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Iowa Football Schedule Look-Ahead: Purdue Boilermakers

Can Iowa get the Boilers back after their loss in Iowa City?

Purdue v Iowa Photo by Matthew Holst/Getty Images

With college football just around the corner, we’re taking a look at each of the Iowa Hawkeyes’ opponents for the upcoming season. Next up: The Purdue Boilermakers!


(via Winsipedia)

Iowa has won 4 of the last 5 games against Purdue. Last year, Jeff Brohm’s first as head coach, saw Purdue’s first victory since 2012! Since 2012 was so unmemorable (read: bad) for each team, I literally did not know this until I looked it up.

Kirk Ferentz is 10-5 against them and 5-3 in Ross-Ade Stadium. Iowa’s been the better team for much of Kirk’s tenure, as Iowa’s finished with the better winning percentage in 14 of Kirk’s 19 seasons. The all time record leans towards Purdue at 47-38-3.

Last Season

Purdue went bowling (they beat Arizona) and finished 7-6! PURDUE BACK

Despite Brohm’s accolades on offense, it was their defense who stole the show. After giving up 38.3 points per game in 2016, Purdue improved by 18 points a game and 1.5 yards per carry.


all stats via unless otherwise noted

Purdue returns, laughably, both starters at QB from last year. Both Elijah Sindelar and David Blough found success last year, but also injuries. Sindelar, the junior and younger of the two, figures to be the starter going into the season. Brohm is so high on Blough, he went to Big Ten Media Days as a part of the Boilermaker contingent. Blough is the more mobile/playmaking type of the two and Hawk fans will remember Sindelar for his ability to hit the deep ball against Manny Rugamba. And Michael Ojemudia. And Matt Hankins.

At receiver, Purdue loses two of their top three receivers (Gregory Philips and Anthony Mohoungou) but return their most dependable in true sophomore Jackson Anthrop, who led the team with 47 receptions. At just 9 yards a pop, he operates mainly in the middle of the field and will be the guy they look to in critical situations. Brohm regularly used tight ends in his offense as Cole Herdman and Brycen Hopkins both had 20+ receptions, with Herdman averaging even more than Noah Fant by a tenth of a yard. Since basketball on grass is back, they’ll use a half dozen other receivers, including Terry Wright, Jared Sparks, Isaac “Don’t call me Haas” Zico, and true freshman Rondale Moore. If Phil Parker is true to his word about playing a fifth defensive back at linebacker, we’re likely to see it here.

Running back was by committee for most of last year and it looks like that will be the case again this year. Markell Jones was the lead back in terms of carries and yards but struggled with injuries throughout the year. D.J. Jones is a little more multi-dimensional as the leading receiver out of the backfield and averaged 6 yards per carry. They’ll be running behind a line which returns four starters and brings in another Hilltopper graduate transfer Dennis Edwards. One would assume the experience might lead to an even more balanced attack than last year which could have defenses guessing big time.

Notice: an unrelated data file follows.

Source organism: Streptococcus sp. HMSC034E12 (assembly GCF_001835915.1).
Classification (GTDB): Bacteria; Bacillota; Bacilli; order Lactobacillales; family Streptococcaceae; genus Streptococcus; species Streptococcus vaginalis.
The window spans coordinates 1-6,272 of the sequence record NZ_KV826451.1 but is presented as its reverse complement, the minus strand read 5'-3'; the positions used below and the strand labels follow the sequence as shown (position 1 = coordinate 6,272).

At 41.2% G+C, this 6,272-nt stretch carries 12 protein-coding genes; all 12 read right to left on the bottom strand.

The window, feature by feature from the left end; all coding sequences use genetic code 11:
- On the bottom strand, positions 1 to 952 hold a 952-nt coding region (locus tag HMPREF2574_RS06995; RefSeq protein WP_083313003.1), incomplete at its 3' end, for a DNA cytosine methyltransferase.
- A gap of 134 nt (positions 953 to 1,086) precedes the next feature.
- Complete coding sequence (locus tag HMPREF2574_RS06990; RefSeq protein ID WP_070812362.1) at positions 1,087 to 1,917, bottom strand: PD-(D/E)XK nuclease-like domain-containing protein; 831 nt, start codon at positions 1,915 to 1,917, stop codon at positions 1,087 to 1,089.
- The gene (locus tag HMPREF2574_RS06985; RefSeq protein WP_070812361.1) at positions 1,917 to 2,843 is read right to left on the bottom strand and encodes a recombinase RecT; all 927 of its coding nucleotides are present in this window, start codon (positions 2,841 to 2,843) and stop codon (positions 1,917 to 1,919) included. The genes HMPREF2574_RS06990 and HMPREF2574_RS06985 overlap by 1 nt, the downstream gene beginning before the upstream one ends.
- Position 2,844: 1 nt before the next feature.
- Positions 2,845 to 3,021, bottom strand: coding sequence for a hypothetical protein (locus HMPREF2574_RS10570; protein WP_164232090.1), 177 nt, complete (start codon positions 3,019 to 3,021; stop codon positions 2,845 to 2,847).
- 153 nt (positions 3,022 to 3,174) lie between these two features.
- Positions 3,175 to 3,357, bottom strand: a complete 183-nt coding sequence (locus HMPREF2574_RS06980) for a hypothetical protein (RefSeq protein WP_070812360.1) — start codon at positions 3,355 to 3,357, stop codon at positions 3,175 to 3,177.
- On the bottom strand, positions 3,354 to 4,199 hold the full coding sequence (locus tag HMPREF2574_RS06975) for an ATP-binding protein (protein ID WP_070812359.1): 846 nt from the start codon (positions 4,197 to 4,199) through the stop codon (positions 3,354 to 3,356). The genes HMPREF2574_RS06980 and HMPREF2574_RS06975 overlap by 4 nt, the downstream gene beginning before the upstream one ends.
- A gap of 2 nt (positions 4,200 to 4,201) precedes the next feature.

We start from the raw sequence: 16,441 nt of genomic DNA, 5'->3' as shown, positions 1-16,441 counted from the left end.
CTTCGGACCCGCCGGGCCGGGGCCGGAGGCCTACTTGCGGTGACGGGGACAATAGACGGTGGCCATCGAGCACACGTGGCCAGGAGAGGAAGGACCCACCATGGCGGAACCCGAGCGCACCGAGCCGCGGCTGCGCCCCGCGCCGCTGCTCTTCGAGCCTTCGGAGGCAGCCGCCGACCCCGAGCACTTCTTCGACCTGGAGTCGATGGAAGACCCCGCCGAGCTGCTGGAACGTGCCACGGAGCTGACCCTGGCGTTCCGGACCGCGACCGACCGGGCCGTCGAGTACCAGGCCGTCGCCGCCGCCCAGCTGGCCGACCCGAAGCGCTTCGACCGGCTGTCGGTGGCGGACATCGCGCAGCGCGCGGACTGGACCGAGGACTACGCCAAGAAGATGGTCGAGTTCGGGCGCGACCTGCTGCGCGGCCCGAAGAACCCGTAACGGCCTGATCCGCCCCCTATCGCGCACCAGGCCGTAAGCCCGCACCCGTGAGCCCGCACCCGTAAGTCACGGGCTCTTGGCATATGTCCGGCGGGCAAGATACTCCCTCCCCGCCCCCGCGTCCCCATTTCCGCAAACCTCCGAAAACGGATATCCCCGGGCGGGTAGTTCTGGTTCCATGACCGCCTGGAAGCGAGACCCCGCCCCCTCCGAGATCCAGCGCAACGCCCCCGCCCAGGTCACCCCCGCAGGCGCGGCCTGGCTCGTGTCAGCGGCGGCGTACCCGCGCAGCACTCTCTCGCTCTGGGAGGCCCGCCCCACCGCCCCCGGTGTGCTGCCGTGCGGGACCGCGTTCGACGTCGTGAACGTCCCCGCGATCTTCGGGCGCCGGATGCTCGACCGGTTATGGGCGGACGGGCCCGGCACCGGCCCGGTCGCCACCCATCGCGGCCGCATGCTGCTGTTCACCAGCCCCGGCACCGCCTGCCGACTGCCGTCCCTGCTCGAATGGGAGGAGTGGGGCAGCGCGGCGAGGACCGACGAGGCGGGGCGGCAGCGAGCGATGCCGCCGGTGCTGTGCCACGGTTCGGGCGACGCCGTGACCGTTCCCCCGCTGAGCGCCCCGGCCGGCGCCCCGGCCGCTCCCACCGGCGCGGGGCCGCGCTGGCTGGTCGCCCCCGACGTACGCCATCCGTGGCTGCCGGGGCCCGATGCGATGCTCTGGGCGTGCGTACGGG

Jeff Brohm also isn’t afraid to roll out a trick play or two, or ten.

Please let all 50 be against not Iowa.


As mentioned above, the defense Purdue rolled out gave them a chance in nearly every game they played last season. Losses to Michigan and Northwestern were the only two outside of a single score and even then, they gave up 28 and 23 points, respectively. Those are winning numbers for the offense they hope to roll out this year. The tide turns a little bit this year as they return only 4 starters and lose 9 of their top 12 tacklers, according to Phil Steele.

The attrition will be felt most on the defensive line, where Lorenzo Neal is the only returning starter at tackle. Like most tackles, he didn’t accumulate many stats (2 sacks and 5.5 tackles for loss). but he will be the building block for their defense up front. Currently slotted at end are Giovanni Reviere and Kai Higgins, both of whom are undersized at less than 270 pounds.

Markus Bailey is a bona fide star at linebacker, as he led Purdue in sacks at 7.0 and was second in tackles at 89. He loses his running mate and last year’s leading tackler, Jawahn Bentley, to the NFL. Two true sophomores, Derrick Barnes and Tobias Henry, will be the likely replacements. If they struggle to diagnose - and finish - plays, Iowa could make hay both running the ball and passing through the middle.

In the secondary, they’ll have a mix of old and new with Navon Mosely and Jacob Thieneman manning the safety spots and freshmen at corner with Dedrick Mackey and Kendrick Major. While “Mackey and Major” has the ring of a badass 80s buddy cop action comedy movie, they’ll need to prove it on the field before they become a blockbuster. I would expect defensive coordinator Nick Holt to leverage deception and speed to force errant throws to alleviate any growing pains out wide. If there’s a major opportunity for Iowa’s major opportunity: wide receiver. If chemistry emerges for either unit, it could dictate the game as much as any matchup.


Purdue brings a lot back on offense and will likely win games in a much different way than they did last year, as Iowa actually averaged more points per game (28.2 vs 25.2). If Brohm gets the offense humming, it could spell doom for Iowa in West Lafayette.

However, the defensive deficiencies are significant and exploitable for Iowa. Noah Fant should be used all over the field to cause confusion and Iowa could hammer a relatively light defensive line. Iowa won’t be caught off guard like they appeared to be last year with Brohm’s squad. He’ll have an ace or two in the hole and is as scary a coaching matchup as any in the new West.

This game has the makings of a fun one. Let’s hope Iowa comes out on top.